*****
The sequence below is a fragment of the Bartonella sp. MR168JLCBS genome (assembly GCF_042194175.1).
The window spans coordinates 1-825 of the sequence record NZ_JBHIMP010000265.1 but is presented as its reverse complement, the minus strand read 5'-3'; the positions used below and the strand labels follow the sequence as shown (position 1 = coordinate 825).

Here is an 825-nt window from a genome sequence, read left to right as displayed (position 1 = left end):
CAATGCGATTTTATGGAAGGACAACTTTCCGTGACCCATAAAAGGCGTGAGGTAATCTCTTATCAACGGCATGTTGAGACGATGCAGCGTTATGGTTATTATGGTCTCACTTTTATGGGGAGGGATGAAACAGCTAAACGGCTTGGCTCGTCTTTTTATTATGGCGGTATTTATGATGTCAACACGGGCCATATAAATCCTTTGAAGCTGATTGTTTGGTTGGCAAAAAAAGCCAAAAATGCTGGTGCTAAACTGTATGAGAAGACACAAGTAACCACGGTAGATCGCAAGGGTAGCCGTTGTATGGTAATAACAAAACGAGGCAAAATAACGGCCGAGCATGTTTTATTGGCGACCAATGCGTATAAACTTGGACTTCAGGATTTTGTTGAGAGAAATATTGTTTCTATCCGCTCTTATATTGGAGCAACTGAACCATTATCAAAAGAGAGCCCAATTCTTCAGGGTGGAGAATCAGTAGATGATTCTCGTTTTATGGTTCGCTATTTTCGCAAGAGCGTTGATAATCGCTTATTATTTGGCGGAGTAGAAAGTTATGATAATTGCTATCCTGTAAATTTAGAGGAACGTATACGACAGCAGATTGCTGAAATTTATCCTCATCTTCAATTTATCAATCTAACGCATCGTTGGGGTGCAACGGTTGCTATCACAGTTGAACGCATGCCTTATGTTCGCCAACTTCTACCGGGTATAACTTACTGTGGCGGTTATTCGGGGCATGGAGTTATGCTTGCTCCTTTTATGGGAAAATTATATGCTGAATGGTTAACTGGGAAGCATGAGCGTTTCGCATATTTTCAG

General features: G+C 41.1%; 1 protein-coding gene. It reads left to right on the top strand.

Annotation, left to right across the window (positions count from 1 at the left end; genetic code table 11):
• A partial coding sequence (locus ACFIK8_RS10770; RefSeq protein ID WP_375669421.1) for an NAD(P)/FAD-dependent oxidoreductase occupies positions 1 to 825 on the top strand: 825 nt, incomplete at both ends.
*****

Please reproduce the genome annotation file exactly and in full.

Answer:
The sequence below is a fragment of the Bartonella sp. MR168JLCBS genome (assembly GCF_042194175.1).
The window spans coordinates 1-825 of the sequence record NZ_JBHIMP010000265.1 but is presented as its reverse complement, the minus strand read 5'-3'; the positions used below and the strand labels follow the sequence as shown (position 1 = coordinate 825).

Here is an 825-nt window from a genome sequence, read left to right as displayed (position 1 = left end):
CAATGCGATTTTATGGAAGGACAACTTTCCGTGACCCATAAAAGGCGTGAGGTAATCTCTTATCAACGGCATGTTGAGACGATGCAGCGTTATGGTTATTATGGTCTCACTTTTATGGGGAGGGATGAAACAGCTAAACGGCTTGGCTCGTCTTTTTATTATGGCGGTATTTATGATGTCAACACGGGCCATATAAATCCTTTGAAGCTGATTGTTTGGTTGGCAAAAAAAGCCAAAAATGCTGGTGCTAAACTGTATGAGAAGACACAAGTAACCACGGTAGATCGCAAGGGTAGCCGTTGTATGGTAATAACAAAACGAGGCAAAATAACGGCCGAGCATGTTTTATTGGCGACCAATGCGTATAAACTTGGACTTCAGGATTTTGTTGAGAGAAATATTGTTTCTATCCGCTCTTATATTGGAGCAACTGAACCATTATCAAAAGAGAGCCCAATTCTTCAGGGTGGAGAATCAGTAGATGATTCTCGTTTTATGGTTCGCTATTTTCGCAAGAGCGTTGATAATCGCTTATTATTTGGCGGAGTAGAAAGTTATGATAATTGCTATCCTGTAAATTTAGAGGAACGTATACGACAGCAGATTGCTGAAATTTATCCTCATCTTCAATTTATCAATCTAACGCATCGTTGGGGTGCAACGGTTGCTATCACAGTTGAACGCATGCCTTATGTTCGCCAACTTCTACCGGGTATAACTTACTGTGGCGGTTATTCGGGGCATGGAGTTATGCTTGCTCCTTTTATGGGAAAATTATATGCTGAATGGTTAACTGGGAAGCATGAGCGTTTCGCATATTTTCAG

General features: G+C 41.1%; 1 protein-coding gene. It reads left to right on the top strand.

Annotation, left to right across the window (positions count from 1 at the left end; genetic code table 11):
• A partial coding sequence (locus ACFIK8_RS10770; RefSeq protein ID WP_375669421.1) for an NAD(P)/FAD-dependent oxidoreductase occupies positions 1 to 825 on the top strand: 825 nt, incomplete at both ends.